In 2009 Gregg Allman flew to Los Angeles to record his first solo album in fourteen years. The producer was the famous T Bone Burnett. “It started off so quick,” Allman says from his home on the Georgia coast. “Right away we had four tunes. Some were first takes. There were no interruptions, no strife, no drama.”
The drama came later, when Allman saw his doctors. “They diagnosed me with cancer,” he says. “That was the scariest part—three malignant tumors on my liver. I saw my funeral flash before my eyes. [But] it was not my time, and thank God.”
Allman’s years of hard living are no secret. (I once met him for breakfast in a motel bar; he ordered a screwdriver.) But while the years of alcohol abuse had done nothing to help his liver, it was hepatitis C that made it vulnerable to cancer. Allman suspects he caught the disease through a contaminated needle four decades ago. Treated successfully in 1999, the disease flared again in 2009. On June 23, 2010, Allman underwent a successful transplant. Today he is a spokesman with the American Liver Foundation, raising awareness about the disease that almost killed him.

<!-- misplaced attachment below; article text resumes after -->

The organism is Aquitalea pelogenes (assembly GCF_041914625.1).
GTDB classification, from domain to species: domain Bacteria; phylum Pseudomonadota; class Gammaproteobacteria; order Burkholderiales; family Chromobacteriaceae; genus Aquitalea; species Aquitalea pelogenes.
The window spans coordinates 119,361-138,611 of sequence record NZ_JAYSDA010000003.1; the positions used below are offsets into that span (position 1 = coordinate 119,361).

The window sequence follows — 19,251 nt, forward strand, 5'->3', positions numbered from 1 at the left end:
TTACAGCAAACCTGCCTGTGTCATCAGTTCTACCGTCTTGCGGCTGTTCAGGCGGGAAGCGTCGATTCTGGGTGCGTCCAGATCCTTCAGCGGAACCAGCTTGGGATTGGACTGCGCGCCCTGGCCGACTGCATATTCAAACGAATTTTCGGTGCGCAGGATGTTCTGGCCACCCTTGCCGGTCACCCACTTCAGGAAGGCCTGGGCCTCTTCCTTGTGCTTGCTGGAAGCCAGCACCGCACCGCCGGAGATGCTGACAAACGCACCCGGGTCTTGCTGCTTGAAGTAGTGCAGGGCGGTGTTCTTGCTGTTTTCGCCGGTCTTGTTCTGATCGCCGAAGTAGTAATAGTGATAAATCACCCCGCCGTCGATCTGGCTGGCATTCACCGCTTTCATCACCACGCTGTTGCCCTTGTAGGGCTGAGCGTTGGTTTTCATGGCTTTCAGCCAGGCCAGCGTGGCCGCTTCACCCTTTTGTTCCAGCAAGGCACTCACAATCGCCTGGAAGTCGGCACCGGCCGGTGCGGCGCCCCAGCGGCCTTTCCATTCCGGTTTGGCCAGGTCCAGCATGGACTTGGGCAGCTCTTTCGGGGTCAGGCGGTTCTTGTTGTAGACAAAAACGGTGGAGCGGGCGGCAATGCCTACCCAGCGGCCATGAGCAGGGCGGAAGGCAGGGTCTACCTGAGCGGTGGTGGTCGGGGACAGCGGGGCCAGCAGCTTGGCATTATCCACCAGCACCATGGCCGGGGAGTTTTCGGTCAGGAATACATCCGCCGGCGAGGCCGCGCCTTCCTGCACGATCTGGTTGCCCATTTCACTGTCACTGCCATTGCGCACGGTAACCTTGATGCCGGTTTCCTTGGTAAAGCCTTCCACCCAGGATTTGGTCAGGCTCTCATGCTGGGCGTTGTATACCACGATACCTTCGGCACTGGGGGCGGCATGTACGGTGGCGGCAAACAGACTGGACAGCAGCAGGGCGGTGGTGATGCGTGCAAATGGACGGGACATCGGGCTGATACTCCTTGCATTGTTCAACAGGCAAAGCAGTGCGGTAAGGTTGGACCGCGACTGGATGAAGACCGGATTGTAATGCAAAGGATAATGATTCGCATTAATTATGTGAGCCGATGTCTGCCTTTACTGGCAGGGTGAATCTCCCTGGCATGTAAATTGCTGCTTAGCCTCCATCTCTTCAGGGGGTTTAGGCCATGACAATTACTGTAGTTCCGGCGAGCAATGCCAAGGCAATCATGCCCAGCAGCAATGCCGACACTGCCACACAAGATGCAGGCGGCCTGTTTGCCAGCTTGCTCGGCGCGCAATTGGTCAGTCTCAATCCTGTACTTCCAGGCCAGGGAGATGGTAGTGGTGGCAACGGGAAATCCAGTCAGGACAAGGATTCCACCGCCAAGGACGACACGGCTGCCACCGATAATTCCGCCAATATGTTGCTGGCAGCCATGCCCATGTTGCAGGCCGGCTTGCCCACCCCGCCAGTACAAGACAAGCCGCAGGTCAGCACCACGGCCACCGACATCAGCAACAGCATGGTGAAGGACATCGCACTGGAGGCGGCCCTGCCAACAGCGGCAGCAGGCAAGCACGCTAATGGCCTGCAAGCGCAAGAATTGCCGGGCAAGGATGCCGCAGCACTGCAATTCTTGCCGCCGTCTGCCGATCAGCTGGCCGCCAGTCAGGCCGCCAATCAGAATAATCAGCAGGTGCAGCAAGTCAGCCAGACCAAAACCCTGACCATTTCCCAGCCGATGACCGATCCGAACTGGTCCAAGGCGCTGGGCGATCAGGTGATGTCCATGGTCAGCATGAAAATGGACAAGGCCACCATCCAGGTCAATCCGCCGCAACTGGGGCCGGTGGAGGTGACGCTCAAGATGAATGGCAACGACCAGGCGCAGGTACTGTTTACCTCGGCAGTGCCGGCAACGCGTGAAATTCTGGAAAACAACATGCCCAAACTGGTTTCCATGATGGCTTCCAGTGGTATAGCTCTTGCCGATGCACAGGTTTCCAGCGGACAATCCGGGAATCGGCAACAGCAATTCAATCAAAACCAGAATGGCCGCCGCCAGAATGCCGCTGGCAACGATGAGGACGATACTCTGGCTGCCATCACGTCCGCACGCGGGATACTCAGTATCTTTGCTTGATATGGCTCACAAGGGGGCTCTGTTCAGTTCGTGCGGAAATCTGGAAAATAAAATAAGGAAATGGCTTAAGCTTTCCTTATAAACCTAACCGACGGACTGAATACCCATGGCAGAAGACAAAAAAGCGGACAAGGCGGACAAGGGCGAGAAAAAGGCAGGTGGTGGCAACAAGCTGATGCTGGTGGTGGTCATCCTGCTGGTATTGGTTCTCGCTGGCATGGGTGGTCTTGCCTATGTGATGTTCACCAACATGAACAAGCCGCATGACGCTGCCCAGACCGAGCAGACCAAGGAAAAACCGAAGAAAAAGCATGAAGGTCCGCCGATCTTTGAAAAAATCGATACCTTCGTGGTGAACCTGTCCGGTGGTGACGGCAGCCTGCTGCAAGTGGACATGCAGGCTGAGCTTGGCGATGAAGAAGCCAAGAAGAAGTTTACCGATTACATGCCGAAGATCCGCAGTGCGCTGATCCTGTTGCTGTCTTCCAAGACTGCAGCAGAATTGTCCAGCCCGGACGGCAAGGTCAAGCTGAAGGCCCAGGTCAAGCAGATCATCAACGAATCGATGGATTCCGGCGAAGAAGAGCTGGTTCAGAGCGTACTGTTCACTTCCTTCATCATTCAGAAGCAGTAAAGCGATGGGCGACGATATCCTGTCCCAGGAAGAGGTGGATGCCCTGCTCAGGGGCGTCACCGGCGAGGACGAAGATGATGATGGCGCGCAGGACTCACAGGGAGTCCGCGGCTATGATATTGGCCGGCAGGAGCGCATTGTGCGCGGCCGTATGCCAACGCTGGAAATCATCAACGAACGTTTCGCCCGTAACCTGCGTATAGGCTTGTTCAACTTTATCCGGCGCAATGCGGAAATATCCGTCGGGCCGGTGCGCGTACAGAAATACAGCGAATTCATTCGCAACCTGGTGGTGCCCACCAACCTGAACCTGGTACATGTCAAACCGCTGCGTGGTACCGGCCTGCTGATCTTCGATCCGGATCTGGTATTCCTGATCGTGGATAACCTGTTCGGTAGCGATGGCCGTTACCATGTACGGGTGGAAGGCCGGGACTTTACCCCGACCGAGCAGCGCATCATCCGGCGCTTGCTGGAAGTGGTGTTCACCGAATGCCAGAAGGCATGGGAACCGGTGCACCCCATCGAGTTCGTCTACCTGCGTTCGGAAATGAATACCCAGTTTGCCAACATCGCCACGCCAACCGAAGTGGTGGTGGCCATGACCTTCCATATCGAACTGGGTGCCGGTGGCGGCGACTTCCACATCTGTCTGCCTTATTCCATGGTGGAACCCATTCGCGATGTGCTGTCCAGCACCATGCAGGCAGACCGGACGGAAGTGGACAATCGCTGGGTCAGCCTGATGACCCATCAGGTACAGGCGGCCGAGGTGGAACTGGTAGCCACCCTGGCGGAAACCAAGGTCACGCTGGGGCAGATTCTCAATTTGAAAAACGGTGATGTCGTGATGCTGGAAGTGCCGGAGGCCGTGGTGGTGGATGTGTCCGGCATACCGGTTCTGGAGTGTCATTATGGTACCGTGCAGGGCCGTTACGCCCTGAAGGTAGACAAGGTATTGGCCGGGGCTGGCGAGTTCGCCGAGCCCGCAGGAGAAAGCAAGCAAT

It’s been a watershed year for the sixty-three-year-old. The solo album with Burnett, Low Country Blues, debuted in January at number five on the Billboard Top 200. He wants to record a new Allman Brothers Band album. He hasn’t touched alcohol or drugs in fifteen years and now has the liver of a thirty-year-old.
Declares Allman in a voice strong and sober: “This is an absolute second chance.”
Photograph by Danny Clinch